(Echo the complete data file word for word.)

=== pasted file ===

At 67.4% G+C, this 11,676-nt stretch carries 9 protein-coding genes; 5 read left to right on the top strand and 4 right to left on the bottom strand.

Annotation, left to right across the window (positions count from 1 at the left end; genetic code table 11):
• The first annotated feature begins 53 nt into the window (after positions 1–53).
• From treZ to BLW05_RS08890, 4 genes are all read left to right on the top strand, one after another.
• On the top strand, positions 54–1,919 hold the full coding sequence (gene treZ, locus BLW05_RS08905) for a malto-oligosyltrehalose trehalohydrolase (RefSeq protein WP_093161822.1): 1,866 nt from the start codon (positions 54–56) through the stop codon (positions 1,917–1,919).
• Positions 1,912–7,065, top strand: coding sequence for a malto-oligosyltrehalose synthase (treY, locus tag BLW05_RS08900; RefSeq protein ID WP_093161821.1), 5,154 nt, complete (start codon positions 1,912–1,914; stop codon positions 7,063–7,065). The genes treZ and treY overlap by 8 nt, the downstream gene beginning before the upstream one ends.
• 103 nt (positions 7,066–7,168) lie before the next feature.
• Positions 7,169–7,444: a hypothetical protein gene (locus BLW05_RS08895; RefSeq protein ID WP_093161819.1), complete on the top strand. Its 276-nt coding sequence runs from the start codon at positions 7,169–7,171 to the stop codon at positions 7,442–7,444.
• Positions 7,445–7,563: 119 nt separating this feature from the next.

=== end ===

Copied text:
At 67.4% G+C, this 11,676-nt stretch carries 9 protein-coding genes; 5 read left to right on the top strand and 4 right to left on the bottom strand.

Annotation, left to right across the window (positions count from 1 at the left end; genetic code table 11):
• The first annotated feature begins 53 nt into the window (after positions 1–53).
• From treZ to BLW05_RS08890, 4 genes are all read left to right on the top strand, one after another.
• On the top strand, positions 54–1,919 hold the full coding sequence (gene treZ, locus BLW05_RS08905) for a malto-oligosyltrehalose trehalohydrolase (RefSeq protein WP_093161822.1): 1,866 nt from the start codon (positions 54–56) through the stop codon (positions 1,917–1,919).
• Positions 1,912–7,065, top strand: coding sequence for a malto-oligosyltrehalose synthase (treY, locus tag BLW05_RS08900; RefSeq protein ID WP_093161821.1), 5,154 nt, complete (start codon positions 1,912–1,914; stop codon positions 7,063–7,065). The genes treZ and treY overlap by 8 nt, the downstream gene beginning before the upstream one ends.
• 103 nt (positions 7,066–7,168) lie before the next feature.
• Positions 7,169–7,444: a hypothetical protein gene (locus BLW05_RS08895; RefSeq protein ID WP_093161819.1), complete on the top strand. Its 276-nt coding sequence runs from the start codon at positions 7,169–7,171 to the stop codon at positions 7,442–7,444.
• Positions 7,445–7,563: 119 nt separating this feature from the next.